It was June of 1869 when John Muir reluctantly accepted a job herding sheep from the central valley of California to the headwaters of the Merced and Tuolumne Rivers, high into the Sierra Nevadas and deep into the Yosemite region. He felt ill equipped for the work, and yet the opportunity thrilled his adventurous spirit. With a notebook tied to his belt, he set out for a summer he would never forget. My First Summer in the Sierra is Muir’s classic account of that extraordinary journey.
"Almost every line is quotable"
John Muir, who was born in Scotland and emigrated to America in 1849, was an advocate of U.S. forest conservation and was largely responsible for the establishment of Sequoia and Yosemite national parks in California. Muir has emerged as perhaps the greatest prophet of an era which finds itself suddenly aware of the urgent need to care for our planet.
"Muir at his descriptive best"
"Stickeen.... pushed his head past my shoulders, looked down and across, then looked me in the face and began to mutter and whine; saying as plainly as if speaking with words, "Surely, you are not going into that awful place. "As the darkness of a freezing night approaches, an experienced American naturalist and a dog are trapped on an Alaskan Glacier. This is a true story, written by one of the United States' most famous naturalists and explorers.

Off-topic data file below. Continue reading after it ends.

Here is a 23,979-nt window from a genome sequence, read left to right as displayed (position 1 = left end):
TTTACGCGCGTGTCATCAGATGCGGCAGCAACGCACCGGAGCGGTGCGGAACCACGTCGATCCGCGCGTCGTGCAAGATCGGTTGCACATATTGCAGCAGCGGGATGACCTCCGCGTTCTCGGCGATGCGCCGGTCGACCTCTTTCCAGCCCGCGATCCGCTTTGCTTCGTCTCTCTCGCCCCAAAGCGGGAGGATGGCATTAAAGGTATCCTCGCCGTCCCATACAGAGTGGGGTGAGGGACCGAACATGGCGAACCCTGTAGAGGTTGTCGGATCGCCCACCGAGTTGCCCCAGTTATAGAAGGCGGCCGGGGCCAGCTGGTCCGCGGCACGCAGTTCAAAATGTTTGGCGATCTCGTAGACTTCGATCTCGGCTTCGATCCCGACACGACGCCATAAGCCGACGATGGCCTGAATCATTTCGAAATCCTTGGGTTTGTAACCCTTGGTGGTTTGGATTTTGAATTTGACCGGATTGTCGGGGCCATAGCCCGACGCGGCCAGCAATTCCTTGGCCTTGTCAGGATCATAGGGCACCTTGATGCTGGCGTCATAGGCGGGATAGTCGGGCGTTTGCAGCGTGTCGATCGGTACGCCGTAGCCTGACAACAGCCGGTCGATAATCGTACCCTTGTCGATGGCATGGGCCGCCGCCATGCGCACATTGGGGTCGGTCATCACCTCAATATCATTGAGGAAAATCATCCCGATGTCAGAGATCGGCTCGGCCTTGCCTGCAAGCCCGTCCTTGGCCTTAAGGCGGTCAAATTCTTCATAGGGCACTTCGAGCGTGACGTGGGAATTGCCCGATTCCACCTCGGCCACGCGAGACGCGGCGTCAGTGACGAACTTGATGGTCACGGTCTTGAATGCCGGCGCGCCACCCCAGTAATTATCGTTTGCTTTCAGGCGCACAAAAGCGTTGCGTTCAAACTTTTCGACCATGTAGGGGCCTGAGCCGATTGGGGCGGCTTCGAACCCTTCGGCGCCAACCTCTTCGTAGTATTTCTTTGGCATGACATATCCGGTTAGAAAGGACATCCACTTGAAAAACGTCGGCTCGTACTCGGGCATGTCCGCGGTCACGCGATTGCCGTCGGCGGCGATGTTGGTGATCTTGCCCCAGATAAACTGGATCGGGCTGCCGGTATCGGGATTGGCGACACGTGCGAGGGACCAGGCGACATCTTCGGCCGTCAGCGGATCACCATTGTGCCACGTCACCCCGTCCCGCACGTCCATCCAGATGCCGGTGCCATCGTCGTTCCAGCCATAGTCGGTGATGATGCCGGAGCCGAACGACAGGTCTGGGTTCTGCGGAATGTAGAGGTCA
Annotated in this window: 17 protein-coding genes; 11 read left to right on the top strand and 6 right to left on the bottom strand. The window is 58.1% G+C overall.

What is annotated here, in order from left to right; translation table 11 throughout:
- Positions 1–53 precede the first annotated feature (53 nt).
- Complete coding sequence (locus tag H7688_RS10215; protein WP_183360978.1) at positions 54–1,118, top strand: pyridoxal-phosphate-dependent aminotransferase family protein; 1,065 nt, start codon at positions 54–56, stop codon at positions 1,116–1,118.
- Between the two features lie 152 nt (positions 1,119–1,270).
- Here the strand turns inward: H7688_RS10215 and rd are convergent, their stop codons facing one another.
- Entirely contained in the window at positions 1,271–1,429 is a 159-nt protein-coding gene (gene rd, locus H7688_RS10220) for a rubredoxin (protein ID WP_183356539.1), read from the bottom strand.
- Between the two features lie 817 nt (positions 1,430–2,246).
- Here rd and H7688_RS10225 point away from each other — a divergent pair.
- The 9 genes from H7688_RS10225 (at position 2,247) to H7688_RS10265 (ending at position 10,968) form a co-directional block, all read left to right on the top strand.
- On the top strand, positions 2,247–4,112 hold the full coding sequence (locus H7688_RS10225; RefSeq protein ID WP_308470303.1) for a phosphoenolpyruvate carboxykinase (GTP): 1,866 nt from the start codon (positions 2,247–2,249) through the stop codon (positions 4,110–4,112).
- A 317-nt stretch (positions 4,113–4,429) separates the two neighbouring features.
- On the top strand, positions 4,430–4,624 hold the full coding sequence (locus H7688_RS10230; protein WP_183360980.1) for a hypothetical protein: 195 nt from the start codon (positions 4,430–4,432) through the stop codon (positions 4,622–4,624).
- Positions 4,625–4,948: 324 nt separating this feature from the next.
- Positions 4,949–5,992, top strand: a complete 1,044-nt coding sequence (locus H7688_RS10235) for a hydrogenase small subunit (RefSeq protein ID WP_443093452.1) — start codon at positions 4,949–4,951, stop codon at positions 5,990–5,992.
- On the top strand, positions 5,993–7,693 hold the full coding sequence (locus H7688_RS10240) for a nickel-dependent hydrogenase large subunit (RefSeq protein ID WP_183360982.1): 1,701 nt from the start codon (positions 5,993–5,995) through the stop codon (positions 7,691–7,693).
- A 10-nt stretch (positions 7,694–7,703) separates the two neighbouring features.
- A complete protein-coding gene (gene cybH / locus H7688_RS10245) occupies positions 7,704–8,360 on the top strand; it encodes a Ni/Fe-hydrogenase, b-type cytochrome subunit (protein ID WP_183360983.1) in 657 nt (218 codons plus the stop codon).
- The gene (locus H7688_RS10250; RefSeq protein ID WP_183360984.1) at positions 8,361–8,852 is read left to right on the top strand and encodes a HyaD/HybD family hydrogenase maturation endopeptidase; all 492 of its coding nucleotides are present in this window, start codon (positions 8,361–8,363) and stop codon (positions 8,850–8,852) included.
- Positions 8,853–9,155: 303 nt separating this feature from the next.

"Good introduction to John Muir"
"In mid-July of 1879, John Muir sailed for the first time through the sheer-walled fjords of Alaska's Inside Passage. 'Never before this,' he wrote, 'had I been embosomed in scenery so hopelessly beyond description.' During the previous 15 years, Muir had vanished into the north woods of Canada, walked a thousand miles from Kentucky to the Gulf of Mexico, and nested himself in the granite heart of California's Sierra Nevada mountains. Wild nature burned with volcanic intensity in the core of John Muir's soul."
"Book great, narration destroys"
Leaving from Brooklyn, New York, in August 1911, John Muir, at the age of seventy-three and traveling alone, embarked on an eight-month, 40,000-mile voyage to South America and Africa. The 1911-12 journals and correspondence reproduced in this volume allow us to travel with him up the great Amazon, into the jungles of southern Brazil, to snowline in the Andes, through southern and central Africa to the headwaters of the Nile, and across six oceans and seas in order to reach the rare forests he had so long wished to study.
"Lots of weather talk"